Dr. Allan Little volunteered with Tavistock Relationships to help them understand the impact of their "Parents As Partners" (PasP) programme. The full report can be accessed here.
Read about his experiences in the interview below.
1. How did you find out about Pro Bono Economics?
Through the Government Economic Service. This was followed by one of the Pro Bono Economics’ team approaching me to ask if I was interested in get involved with a new project with a charity.
2. What motivated you to volunteer with PBE and work pro bono for a charity?
To add value; many charities already evaluate their impact but often struggle to assess these impacts in economic terms. There was also a personal benefit; I wanted to expand my applied knowledge of cost-benefit analysis and other methods, and improve my economic skills to support my work at the Department for Education.
3. What did you hope to achieve while working with Tavistock Relationships, and to what extent did you achieve it?
I want to help Tavistock Relationships understand and articulate the economic impact of their pilot programme. Not only will a cost-benefit analysis help them better understand their economic impact and how to improve it, this report will be a useful communications tool for the charity, particularly when approaching commissioners.
During the project, I felt I achieved many of my aims. The analysis has proven useful to the charity and adds to the body of literature on the impact of interventions on couple relationships. The report was published during Mental Health Awareness Week when the theme was “relationships,” this meant the report for Tavistock Relationships was able to reach a wider audience.
4. What advice would you give to other economists considering volunteering with PBE?
First of all, do it! Sometimes the idea of beginning a project of this size can be daunting, but jumping into it is the best way to get started. Not only will it benefit the charity involved, but it will be a worthwhile and rewarding learning experience.
It is important to note that this does not need to be a solo task, I would recommend drawing on expertise in Government or academia. I collaborated with an economist at the University of Sheffield as well as getting help and direction from the team at Pro Bono Economics.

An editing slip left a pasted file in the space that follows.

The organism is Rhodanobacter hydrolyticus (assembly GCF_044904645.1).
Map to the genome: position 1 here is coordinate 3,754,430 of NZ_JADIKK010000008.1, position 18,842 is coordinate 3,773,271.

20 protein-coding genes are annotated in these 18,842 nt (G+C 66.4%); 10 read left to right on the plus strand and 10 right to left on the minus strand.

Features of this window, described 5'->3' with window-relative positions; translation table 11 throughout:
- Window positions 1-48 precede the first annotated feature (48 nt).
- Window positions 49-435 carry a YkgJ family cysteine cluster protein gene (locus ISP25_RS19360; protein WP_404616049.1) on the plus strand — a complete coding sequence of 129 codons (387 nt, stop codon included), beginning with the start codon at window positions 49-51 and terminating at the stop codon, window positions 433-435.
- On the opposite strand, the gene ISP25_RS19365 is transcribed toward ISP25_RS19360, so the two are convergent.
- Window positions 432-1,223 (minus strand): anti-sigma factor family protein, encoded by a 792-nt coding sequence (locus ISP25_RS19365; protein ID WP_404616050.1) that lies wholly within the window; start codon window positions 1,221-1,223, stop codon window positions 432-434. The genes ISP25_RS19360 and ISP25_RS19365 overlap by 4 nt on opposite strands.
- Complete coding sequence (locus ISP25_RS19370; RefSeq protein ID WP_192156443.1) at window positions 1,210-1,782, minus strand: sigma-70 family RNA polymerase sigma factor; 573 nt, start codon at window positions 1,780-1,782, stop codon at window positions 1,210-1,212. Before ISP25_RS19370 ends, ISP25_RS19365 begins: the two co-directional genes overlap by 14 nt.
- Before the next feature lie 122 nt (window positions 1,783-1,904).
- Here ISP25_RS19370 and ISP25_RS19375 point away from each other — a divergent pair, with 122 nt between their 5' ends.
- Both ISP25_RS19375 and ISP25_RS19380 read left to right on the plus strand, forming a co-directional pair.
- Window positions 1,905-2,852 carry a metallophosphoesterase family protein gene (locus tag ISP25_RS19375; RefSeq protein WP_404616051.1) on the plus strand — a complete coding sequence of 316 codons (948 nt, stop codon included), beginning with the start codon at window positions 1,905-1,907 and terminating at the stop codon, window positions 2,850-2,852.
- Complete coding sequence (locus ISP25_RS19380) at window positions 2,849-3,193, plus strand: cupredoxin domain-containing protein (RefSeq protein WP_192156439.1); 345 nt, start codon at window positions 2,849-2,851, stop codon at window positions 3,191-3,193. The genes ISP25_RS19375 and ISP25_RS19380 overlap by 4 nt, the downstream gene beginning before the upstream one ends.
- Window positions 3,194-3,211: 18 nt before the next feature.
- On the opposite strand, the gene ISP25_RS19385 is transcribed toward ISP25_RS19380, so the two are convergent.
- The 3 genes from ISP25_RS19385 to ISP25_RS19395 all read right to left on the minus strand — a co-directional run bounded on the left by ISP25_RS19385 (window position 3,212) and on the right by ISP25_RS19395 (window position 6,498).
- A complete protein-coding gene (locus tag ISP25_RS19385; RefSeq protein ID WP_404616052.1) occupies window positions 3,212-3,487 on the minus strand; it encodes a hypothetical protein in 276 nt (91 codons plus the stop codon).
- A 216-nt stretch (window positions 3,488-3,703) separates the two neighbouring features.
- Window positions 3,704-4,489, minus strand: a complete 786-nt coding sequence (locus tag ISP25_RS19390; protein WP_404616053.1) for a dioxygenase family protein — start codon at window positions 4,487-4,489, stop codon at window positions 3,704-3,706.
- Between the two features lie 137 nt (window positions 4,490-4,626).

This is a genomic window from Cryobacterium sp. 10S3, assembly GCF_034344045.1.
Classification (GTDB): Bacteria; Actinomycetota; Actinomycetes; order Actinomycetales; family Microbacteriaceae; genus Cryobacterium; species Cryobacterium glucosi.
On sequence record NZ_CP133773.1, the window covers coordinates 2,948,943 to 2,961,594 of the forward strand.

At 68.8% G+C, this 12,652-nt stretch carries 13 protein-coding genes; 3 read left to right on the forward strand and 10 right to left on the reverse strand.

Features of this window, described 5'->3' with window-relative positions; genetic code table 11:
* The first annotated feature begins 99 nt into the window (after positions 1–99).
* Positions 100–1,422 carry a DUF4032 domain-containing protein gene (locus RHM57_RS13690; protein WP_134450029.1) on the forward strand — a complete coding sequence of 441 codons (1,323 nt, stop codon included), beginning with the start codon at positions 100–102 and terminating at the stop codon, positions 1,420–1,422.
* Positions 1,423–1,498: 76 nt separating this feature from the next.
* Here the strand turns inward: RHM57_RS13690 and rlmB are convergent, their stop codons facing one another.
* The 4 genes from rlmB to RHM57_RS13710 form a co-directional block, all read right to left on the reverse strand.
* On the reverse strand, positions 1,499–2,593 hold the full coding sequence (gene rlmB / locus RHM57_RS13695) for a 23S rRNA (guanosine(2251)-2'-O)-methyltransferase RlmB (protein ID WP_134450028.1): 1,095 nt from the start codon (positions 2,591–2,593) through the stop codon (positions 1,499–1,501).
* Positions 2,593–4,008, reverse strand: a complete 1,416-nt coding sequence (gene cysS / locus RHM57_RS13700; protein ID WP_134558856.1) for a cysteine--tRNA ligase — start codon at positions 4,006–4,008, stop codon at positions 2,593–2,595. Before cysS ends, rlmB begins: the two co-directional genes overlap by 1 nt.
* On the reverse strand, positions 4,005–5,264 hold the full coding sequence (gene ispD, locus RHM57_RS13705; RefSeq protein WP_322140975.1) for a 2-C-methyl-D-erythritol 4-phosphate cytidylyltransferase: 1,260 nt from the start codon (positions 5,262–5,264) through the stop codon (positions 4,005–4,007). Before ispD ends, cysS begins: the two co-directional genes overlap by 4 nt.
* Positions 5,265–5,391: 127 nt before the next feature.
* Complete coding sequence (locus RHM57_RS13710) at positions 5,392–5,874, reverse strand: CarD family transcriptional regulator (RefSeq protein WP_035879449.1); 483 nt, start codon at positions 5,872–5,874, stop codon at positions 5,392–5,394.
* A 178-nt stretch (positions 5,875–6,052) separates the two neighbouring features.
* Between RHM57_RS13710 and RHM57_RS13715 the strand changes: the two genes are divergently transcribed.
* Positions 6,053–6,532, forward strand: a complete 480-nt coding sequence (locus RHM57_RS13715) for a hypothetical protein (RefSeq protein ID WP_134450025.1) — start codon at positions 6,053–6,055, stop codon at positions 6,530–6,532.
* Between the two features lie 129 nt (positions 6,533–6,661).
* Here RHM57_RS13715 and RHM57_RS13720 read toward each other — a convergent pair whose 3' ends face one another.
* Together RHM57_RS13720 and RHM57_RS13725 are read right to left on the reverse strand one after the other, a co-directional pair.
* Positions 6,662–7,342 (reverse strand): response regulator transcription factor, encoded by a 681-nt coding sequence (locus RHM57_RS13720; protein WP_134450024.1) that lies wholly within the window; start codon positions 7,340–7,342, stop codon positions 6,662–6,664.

Make sure you write for your audience, in plain English. Maintain a focus on the impacts that the programme aims to achieve and those that the charity considers most important, even if these are less easy to ‘monetise.'
5. Would you do this kind of work again, and if so, would you do anything differently?
Definitely! The project surpassed my expectations. I’m talking to Pro Bono Economics about supporting on another project soon, with a charity that works in children’s mental health.
One aspect I’d probably pay more attention to, earlier in my next project, is data visualisation. The way we presented the data - towards the end of my last project - really helped the charity grasp the analysis. I’ll try to lift the presentation with some more appealing visual approaches next time.
6. And finally, how did Pro Bono Economics help facilitate the project?
I’m very thankful for their support throughout but particularly at the start and end of the project, facilitating the smooth running of the project but empowering volunteers to set the direction each project should take.
They helped set up meetings with the charity, establish aims and objectives, agree a terms of reference, and promote the added value economists can bring. They were vital when it came to publishing and disseminating the final report, developing the communications strategy and introducing my presentation on my report for Tavistock at the GSR annual conference.